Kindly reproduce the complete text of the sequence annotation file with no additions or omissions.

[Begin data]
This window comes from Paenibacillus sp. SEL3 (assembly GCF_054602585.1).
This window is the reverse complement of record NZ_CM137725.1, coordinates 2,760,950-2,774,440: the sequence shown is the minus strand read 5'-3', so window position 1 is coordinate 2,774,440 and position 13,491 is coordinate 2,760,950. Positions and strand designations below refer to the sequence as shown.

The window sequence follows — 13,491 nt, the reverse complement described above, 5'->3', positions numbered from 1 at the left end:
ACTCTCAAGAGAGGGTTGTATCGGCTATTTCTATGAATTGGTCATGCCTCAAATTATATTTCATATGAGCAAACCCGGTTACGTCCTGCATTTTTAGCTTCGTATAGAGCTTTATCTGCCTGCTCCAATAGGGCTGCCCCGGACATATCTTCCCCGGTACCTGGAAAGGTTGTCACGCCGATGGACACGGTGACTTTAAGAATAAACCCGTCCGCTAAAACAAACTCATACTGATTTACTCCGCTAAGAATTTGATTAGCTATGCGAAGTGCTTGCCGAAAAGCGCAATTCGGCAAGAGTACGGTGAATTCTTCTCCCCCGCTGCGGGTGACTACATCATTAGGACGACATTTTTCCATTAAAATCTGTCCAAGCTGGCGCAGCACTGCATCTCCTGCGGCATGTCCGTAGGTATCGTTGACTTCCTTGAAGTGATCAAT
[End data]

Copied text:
This window comes from Paenibacillus sp. SEL3 (assembly GCF_054602585.1).
This window is the reverse complement of record NZ_CM137725.1, coordinates 2,760,950-2,774,440: the sequence shown is the minus strand read 5'-3', so window position 1 is coordinate 2,774,440 and position 13,491 is coordinate 2,760,950. Positions and strand designations below refer to the sequence as shown.

The window sequence follows — 13,491 nt, the reverse complement described above, 5'->3', positions numbered from 1 at the left end:
ACTCTCAAGAGAGGGTTGTATCGGCTATTTCTATGAATTGGTCATGCCTCAAATTATATTTCATATGAGCAAACCCGGTTACGTCCTGCATTTTTAGCTTCGTATAGAGCTTTATCTGCCTGCTCCAATAGGGCTGCCCCGGACATATCTTCCCCGGTACCTGGAAAGGTTGTCACGCCGATGGACACGGTGACTTTAAGAATAAACCCGTCCGCTAAAACAAACTCATACTGATTTACTCCGCTAAGAATTTGATTAGCTATGCGAAGTGCTTGCCGAAAAGCGCAATTCGGCAAGAGTACGGTGAATTCTTCTCCCCCGCTGCGGGTGACTACATCATTAGGACGACATTTTTCCATTAAAATCTGTCCAAGCTGGCGCAGCACTGCATCTCCTGCGGCATGTCCGTAGGTATCGTTGACTTCCTTGAAGTGATCAAT